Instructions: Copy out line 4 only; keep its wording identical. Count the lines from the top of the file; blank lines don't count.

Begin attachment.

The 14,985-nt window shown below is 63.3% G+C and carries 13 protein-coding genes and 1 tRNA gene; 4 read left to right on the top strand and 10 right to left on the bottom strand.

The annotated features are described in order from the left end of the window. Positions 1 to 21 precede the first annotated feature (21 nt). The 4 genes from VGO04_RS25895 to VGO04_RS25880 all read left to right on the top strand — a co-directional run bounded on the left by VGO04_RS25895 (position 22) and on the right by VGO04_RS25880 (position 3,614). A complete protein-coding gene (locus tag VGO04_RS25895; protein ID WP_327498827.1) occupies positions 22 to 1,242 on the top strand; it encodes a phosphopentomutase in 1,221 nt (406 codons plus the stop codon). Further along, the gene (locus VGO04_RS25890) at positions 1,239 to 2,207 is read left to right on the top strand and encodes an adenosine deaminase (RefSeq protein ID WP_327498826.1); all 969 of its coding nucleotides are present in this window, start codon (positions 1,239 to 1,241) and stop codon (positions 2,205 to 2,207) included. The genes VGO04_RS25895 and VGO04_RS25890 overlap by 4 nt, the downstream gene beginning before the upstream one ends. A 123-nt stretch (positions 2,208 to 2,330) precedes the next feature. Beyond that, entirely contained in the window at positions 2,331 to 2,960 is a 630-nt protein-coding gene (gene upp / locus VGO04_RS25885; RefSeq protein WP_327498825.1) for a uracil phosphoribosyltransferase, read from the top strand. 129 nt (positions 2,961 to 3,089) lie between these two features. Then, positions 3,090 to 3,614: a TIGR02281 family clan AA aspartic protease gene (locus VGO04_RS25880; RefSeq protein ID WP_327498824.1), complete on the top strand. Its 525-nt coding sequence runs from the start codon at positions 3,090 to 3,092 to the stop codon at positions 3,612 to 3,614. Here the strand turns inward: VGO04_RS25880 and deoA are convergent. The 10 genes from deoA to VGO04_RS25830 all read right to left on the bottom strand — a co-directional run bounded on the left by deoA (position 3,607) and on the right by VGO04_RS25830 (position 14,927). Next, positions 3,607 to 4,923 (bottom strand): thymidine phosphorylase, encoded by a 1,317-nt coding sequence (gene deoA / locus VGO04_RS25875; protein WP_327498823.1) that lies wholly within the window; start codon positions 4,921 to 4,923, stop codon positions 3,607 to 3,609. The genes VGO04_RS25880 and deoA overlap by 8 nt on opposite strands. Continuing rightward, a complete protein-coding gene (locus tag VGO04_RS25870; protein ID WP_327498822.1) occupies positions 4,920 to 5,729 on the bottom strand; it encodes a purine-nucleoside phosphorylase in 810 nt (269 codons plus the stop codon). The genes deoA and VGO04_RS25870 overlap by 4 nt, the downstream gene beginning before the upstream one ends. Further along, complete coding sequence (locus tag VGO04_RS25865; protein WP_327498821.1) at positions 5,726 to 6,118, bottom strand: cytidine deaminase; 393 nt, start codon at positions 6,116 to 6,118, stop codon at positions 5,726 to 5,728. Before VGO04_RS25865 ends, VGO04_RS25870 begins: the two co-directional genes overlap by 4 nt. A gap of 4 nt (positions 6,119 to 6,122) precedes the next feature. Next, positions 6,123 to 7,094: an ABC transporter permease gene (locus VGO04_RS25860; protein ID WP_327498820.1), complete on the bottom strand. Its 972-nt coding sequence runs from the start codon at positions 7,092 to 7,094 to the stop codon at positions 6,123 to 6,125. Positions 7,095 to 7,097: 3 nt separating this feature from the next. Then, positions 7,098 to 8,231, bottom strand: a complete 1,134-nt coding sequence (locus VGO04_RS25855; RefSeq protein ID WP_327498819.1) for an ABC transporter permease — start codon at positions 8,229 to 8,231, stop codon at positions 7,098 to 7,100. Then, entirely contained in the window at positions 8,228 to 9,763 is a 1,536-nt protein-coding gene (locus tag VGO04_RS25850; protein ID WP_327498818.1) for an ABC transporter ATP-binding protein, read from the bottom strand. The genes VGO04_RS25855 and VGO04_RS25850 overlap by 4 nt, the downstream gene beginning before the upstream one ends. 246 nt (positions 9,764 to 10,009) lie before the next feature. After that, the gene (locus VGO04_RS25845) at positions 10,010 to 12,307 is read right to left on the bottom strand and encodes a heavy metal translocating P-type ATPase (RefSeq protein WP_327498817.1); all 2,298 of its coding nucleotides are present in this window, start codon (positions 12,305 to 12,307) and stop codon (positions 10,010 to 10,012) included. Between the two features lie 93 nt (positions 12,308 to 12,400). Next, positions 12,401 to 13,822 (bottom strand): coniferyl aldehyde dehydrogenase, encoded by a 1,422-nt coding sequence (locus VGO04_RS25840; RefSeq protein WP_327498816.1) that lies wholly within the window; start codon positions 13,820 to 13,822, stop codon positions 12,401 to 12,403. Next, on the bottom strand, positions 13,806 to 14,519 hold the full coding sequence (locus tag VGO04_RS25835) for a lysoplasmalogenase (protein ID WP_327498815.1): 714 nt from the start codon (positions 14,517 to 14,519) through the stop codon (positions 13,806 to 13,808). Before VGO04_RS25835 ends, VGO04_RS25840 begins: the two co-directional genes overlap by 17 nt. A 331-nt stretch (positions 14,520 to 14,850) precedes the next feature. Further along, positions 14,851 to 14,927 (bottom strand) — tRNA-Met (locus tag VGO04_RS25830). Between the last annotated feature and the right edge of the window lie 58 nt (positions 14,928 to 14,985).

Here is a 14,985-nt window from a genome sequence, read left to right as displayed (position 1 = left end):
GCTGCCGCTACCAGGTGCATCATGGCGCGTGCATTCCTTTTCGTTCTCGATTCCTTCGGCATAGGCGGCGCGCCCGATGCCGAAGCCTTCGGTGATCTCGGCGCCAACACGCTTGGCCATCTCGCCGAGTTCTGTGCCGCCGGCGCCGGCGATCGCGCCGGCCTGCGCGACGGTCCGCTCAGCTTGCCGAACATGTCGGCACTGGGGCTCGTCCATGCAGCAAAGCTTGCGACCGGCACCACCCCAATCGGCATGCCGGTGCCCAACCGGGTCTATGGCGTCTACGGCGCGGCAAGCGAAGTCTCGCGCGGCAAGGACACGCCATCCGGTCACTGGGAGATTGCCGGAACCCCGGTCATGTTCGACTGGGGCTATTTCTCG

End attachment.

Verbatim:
GCTGCCGCTACCAGGTGCATCATGGCGCGTGCATTCCTTTTCGTTCTCGATTCCTTCGGCATAGGCGGCGCGCCCGATGCCGAAGCCTTCGGTGATCTCGGCGCCAACACGCTTGGCCATCTCGCCGAGTTCTGTGCCGCCGGCGCCGGCGATCGCGCCGGCCTGCGCGACGGTCCGCTCAGCTTGCCGAACATGTCGGCACTGGGGCTCGTCCATGCAGCAAAGCTTGCGACCGGCACCACCCCAATCGGCATGCCGGTGCCCAACCGGGTCTATGGCGTCTACGGCGCGGCAAGCGAAGTCTCGCGCGGCAAGGACACGCCATCCGGTCACTGGGAGATTGCCGGAACCCCGGTCATGTTCGACTGGGGCTATTTCTCG